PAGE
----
North Florida Christian is a private school in Tallahassee, Florida, that is now tangled up in a huge controversy over hair.
Jenesis Johnson, a 17-year-old black student, told local reporters that she was cornered by a teacher about her hair. A teacher began prodding Johnson about how long she's worn her hair in an afro, and soon other students jumped into the conversation.
"She said that my hair needs to be fixed, it was not neat and needs to be put in a style," Johnson told reporters at local CBS affiliate WCTV about her initial conversation with the teacher. "My hair is fixed."
Two weeks later, Johnson was called into the assistant principal's office. "She said your hair is extreme and faddish and out of control. It's all over the place," Johnson told WCTV. What's worse is that the principal said that Johnson's afro went against school rules and was a distraction for other students in her classes.
The school's handbook reportedly does state that it has the final say in which hairstyles students are allowed to wear to school. But for Johnson, the matter is less about style than about racism. "It hurts me," she told WCTV. "It's hurting me. For my people behind me, the younger ones, they're going to have hair like me. Why can't they wear their natural hair?"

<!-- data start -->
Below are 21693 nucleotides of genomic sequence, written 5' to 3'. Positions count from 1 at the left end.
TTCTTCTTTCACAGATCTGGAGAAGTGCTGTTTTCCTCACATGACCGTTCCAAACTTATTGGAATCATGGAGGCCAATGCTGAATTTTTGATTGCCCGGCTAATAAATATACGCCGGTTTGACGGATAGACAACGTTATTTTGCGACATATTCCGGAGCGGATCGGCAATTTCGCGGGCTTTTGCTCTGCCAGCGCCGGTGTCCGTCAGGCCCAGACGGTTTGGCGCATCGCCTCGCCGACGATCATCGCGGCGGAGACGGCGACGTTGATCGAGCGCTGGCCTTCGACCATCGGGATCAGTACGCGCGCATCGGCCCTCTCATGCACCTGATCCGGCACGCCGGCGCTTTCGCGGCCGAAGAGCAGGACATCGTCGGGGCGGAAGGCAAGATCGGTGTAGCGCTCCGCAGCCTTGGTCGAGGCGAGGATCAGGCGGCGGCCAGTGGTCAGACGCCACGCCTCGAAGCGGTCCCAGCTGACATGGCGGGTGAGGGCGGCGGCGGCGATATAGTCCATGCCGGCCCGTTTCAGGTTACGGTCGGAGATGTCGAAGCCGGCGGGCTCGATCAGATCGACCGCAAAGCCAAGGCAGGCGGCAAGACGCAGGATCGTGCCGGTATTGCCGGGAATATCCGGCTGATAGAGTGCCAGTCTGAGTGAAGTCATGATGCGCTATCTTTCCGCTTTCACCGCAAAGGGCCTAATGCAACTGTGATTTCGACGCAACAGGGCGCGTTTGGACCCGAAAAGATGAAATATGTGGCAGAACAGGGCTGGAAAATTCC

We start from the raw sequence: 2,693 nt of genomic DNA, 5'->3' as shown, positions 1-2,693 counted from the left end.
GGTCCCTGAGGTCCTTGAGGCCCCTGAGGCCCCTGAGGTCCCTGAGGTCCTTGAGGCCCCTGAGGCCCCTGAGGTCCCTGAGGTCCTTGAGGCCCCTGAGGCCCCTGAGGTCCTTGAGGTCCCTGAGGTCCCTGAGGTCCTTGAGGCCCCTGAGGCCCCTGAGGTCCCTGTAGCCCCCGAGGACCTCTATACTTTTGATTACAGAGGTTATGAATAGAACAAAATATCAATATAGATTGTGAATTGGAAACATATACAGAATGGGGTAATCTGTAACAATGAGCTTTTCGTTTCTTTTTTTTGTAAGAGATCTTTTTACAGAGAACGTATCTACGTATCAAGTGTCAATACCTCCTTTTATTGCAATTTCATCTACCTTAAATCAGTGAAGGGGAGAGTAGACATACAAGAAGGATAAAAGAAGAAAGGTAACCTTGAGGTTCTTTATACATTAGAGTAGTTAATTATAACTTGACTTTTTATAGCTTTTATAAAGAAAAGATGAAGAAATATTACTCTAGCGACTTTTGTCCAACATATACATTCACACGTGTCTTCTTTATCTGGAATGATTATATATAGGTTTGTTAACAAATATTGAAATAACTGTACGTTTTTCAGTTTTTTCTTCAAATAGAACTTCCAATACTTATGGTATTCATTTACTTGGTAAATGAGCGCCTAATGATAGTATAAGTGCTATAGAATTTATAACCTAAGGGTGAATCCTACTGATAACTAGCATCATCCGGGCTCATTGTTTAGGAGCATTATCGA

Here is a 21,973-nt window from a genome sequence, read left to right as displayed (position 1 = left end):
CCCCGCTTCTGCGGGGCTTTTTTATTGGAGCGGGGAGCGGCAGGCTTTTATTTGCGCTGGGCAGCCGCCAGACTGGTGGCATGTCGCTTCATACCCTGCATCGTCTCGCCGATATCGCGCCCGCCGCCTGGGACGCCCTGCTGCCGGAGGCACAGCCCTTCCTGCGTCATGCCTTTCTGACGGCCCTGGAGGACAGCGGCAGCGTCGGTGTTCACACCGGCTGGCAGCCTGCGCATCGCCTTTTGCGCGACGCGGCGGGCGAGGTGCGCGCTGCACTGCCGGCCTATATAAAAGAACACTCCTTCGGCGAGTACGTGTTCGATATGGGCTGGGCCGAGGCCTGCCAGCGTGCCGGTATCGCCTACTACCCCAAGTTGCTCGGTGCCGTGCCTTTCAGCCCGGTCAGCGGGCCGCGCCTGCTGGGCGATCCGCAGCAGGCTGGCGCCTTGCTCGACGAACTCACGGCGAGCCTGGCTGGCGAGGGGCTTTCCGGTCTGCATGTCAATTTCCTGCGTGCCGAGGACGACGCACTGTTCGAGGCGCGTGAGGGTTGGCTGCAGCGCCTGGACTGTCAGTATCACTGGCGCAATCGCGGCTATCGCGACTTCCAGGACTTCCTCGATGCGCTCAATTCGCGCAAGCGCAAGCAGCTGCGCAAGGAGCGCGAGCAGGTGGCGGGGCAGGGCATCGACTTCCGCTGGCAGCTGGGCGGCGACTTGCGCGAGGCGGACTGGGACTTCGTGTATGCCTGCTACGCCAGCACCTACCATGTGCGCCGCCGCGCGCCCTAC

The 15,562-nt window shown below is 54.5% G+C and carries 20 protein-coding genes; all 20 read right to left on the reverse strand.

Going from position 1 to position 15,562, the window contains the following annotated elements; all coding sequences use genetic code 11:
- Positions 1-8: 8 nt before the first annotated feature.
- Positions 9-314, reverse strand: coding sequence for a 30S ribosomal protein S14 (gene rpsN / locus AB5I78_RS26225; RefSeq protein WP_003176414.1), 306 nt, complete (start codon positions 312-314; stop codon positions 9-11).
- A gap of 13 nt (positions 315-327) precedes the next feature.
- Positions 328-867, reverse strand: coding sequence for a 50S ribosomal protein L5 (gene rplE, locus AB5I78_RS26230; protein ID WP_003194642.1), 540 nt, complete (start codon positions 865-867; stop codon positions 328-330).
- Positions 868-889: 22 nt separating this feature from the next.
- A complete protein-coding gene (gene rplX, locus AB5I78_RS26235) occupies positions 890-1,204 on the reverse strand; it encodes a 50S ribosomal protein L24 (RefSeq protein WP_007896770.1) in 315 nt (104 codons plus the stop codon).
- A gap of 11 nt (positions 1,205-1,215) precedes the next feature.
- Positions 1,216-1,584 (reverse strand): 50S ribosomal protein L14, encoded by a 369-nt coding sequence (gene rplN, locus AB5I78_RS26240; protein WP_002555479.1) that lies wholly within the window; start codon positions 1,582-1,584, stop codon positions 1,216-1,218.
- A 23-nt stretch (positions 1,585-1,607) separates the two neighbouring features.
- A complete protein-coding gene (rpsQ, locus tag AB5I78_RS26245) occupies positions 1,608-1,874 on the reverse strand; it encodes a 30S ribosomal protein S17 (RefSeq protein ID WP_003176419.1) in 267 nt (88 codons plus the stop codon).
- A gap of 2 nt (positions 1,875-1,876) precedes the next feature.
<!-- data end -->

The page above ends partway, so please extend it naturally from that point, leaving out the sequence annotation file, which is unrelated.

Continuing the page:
And for black women and girls, natural hair has an important — but fraught —history. Black women are routinely told — by representations in the media, especially — that their natural hair isn't beautiful and should be relaxed or straightened. Many black women who do rock natural hairstyles consider it a courageous political act of self-love precisely because they've been taught that their natural hair "isn't fixed." Hollywood star Viola Davis even touched on the subject in an interview in 2016.
"We have to take back everything that people said about us that was negative," Davis, who was serving as the spokesperson for Vaseline's Healing Project at the time, said. "Saying that your hair has got to be straightened in order to be formal. Your hair has got to be straightened in order to be beautiful. Being objectified for your beauty but not being appreciated for it in the same way caucasian women are. Taking back the light skin/dark skin thing. If you're lighter than a paper bag, you're cute. If you're darker, you're less attractive."
That message was clearly lost on North Florida Christian administrators, who declined to comment on the story when asked by local reporters. Meanwhile, Johnson was allowed to finish her last week of school. But according to WCTV, the school has threatened to refund her next semester's tuition — effectively kicking her out of school — if she doesn't "fix" her hair.